If things had gone just a little bit differently, Jack Donovan wouldn’t be here today.
This summer, he landed in the Juravinski Hospital & Cancer Centre (JHCC) emergency department, experiencing severe pain in his belly. In the minutes and hours that followed, dozens of quick decisions and heroic actions lined up just so to save his life.
Dr. Teresa Chan had just begun her night shift that day when Eszter Bakai, the triage nurse, flagged her down. There was a patient she needed to see right away. He looked very ill.
Dr. Chan greeted Jack and immediately knew something was seriously wrong.
“Sometimes you can just tell when someone is that sick,” Dr. Chan recalls. “I suspected he had an abdominal aortic aneurysm.”
An abdominal aortic aneurysm, known as a AAA, is an enlarged portion of the body’s largest blood vessel, the aorta. The vessel stretches, causing its walls to become weakened, and putting it at risk of bursting. A rupture can be fatal.
“I asked Jack if we could do an ultrasound immediately and we brought a portable ultrasound machine into the hallway and examined him right there,” recounts Dr. Chan. “We found a AAA about the size of a baby’s head. And I said ‘I think he’s rupturing!’”
“they told me I had flatlined for about two minutes”
He was sent for a CT scan, which confirmed that his AAA was, in fact, in the process of bursting. He was at risk of losing a deadly amount of blood. Dr. Chan immediately called together a team of multidisciplinary experts to stabilize him and prepare him for surgery. From nurses to administrators to doctors and surgeons, they rallied together to make sure that Jack got the care he needed.
“Everyone rolled up their sleeves, got on phones, and helped arrange the operating rooms. Chris, the charge nurse on duty that night did an amazing job, helping to galvanize the team and even ran to deliver blood when the patient’s blood pressure dropped in Diagnostic Imaging.”
The anesthetist on-call, Dr. Alena Skrinskas and the vascular surgeon on-call, Dr. Vikram Iyer, drove up to JHCC in record time for emergency surgery. By this point, Jack had lost his pulse and the team was performing CPR.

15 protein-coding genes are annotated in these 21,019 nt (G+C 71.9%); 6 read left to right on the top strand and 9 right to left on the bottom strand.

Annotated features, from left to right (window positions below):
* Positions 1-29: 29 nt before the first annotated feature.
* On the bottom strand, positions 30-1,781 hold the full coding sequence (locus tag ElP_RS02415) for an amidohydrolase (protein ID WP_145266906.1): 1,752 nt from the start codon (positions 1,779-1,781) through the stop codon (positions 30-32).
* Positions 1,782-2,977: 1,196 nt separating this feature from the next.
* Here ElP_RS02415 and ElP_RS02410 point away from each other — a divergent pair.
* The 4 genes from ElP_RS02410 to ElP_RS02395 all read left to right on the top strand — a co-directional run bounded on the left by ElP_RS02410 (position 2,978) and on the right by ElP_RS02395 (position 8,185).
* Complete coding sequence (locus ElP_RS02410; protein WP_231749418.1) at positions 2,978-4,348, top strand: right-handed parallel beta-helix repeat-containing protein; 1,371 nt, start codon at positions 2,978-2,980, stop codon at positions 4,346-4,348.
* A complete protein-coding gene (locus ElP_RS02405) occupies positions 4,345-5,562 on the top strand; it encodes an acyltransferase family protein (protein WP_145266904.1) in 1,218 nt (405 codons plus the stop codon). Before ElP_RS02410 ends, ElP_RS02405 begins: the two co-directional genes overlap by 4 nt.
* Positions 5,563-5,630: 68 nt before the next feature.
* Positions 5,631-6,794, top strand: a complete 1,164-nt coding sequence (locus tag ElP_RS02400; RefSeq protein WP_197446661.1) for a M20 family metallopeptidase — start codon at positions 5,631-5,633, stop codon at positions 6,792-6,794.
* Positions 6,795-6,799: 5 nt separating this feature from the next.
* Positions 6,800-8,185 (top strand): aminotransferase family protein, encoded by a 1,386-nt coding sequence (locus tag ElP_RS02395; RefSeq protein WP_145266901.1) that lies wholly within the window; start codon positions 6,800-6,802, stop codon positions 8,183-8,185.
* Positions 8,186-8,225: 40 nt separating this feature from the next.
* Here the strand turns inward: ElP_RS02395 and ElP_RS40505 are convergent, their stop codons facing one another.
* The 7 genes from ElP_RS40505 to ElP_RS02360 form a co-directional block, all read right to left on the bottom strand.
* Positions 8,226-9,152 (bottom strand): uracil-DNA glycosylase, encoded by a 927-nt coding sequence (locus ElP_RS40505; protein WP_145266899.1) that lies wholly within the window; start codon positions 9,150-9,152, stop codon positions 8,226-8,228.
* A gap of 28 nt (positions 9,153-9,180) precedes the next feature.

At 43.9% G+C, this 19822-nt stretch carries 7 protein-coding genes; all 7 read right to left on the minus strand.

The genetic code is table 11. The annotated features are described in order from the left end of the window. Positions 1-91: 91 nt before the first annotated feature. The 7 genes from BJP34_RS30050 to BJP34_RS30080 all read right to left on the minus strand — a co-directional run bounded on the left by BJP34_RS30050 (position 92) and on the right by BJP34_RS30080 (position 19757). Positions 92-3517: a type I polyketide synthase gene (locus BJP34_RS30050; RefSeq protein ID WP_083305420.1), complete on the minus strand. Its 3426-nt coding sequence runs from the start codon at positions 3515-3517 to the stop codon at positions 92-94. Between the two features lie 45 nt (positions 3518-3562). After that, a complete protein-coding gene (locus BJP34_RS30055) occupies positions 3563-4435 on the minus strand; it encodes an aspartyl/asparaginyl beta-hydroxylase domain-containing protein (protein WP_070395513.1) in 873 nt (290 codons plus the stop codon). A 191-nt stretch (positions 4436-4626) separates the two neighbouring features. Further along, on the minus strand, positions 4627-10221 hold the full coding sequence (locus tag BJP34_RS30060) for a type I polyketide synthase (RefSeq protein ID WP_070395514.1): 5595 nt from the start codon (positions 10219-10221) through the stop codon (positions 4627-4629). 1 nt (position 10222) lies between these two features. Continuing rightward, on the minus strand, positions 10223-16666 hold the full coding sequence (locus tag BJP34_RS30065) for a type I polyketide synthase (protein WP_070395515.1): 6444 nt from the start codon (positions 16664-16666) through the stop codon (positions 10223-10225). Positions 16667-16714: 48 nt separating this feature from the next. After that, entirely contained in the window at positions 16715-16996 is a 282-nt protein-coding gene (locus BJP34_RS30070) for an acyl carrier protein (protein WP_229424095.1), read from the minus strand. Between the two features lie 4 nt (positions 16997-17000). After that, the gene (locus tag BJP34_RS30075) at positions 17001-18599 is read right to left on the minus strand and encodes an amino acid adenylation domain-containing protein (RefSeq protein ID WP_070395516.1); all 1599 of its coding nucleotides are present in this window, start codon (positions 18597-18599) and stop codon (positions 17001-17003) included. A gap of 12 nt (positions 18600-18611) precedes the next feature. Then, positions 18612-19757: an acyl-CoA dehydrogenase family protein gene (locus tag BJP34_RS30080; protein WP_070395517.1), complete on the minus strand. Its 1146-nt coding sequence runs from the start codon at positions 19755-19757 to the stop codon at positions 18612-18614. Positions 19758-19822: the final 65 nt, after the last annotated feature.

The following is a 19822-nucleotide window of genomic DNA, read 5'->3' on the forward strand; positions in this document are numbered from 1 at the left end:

“By the time I arrived, he had no blood pressure,” recalls Dr. Iyer. “It’s not common that people survive this.”
Jack was rolled into the operating room as Dr. English, an emergency physician who stayed late to assist, continued to perform CPR and Dr. Skrinskas continued to lead the team in the resuscitation. The team was able to stabilize him, and Dr. Iyer immediately repaired the rupture in his aorta.
Jack’s memory of the experience is foggy, but he recalls learning just how lucky he is to be alive. “I woke up in the recovery room after the operation, and they told me I had flatlined for about two minutes. I was shocked.”
Dr. Iyer says that if Jack’s aneurysm had been discovered earlier, it wouldn’t have grown to such a dangerous size. He and Jack hope that by sharing this experience, others will be more aware of their own risk.
“There are a number of factors that put people at greater risk for a AAA,” says Dr. Iyer. “White men over the age of 65 are at greatest risk, especially smokers. I hope that by hearing about this, people will ask their doctor whether they need to get checked.” With early detection, vascular surgeons like Dr. Iyer can monitor AAAs and intervene prior to emergencies like the one Jack experienced.
Jack has had a remarkable recovery. Within a couple days he was sitting up in bed, laughing and joking with his care team. He was quickly transitioned from the Intensive Care Unit at the Juravinski to the Vascular Step Down unit at the Hamilton General Hospital.
“I was so well taken care of. Even if I had put in a special order, I don’t think I could have gotten better people than what I’ve had for my care. Both at Juravinski and the General.”
He’s back to mowing the lawn, washing his car, and tinkering with scale models. He’s been through a lot. But knowing he can’t go back and prevent his rupture, he’s just glad he was in the right hands when it happened.